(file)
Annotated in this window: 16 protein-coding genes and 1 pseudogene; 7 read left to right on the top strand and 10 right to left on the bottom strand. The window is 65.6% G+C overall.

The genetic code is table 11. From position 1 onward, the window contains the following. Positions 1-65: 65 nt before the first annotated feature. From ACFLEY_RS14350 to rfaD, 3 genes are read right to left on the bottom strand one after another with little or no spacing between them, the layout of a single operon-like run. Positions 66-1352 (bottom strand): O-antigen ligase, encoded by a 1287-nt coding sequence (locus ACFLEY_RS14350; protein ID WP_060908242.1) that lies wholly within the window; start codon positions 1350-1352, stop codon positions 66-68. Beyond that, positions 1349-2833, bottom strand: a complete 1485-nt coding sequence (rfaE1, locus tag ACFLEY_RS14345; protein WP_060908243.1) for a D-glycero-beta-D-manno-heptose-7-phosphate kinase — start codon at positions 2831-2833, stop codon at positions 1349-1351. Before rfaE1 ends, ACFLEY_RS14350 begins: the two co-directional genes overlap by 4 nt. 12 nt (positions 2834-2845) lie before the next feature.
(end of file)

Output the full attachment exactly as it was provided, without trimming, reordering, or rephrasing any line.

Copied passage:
Annotated in this window: 16 protein-coding genes and 1 pseudogene; 7 read left to right on the top strand and 10 right to left on the bottom strand. The window is 65.6% G+C overall.

The genetic code is table 11. From position 1 onward, the window contains the following. Positions 1-65: 65 nt before the first annotated feature. From ACFLEY_RS14350 to rfaD, 3 genes are read right to left on the bottom strand one after another with little or no spacing between them, the layout of a single operon-like run. Positions 66-1352 (bottom strand): O-antigen ligase, encoded by a 1287-nt coding sequence (locus ACFLEY_RS14350; protein ID WP_060908242.1) that lies wholly within the window; start codon positions 1350-1352, stop codon positions 66-68. Beyond that, positions 1349-2833, bottom strand: a complete 1485-nt coding sequence (rfaE1, locus tag ACFLEY_RS14345; protein WP_060908243.1) for a D-glycero-beta-D-manno-heptose-7-phosphate kinase — start codon at positions 2831-2833, stop codon at positions 1349-1351. Before rfaE1 ends, ACFLEY_RS14350 begins: the two co-directional genes overlap by 4 nt. 12 nt (positions 2834-2845) lie before the next feature.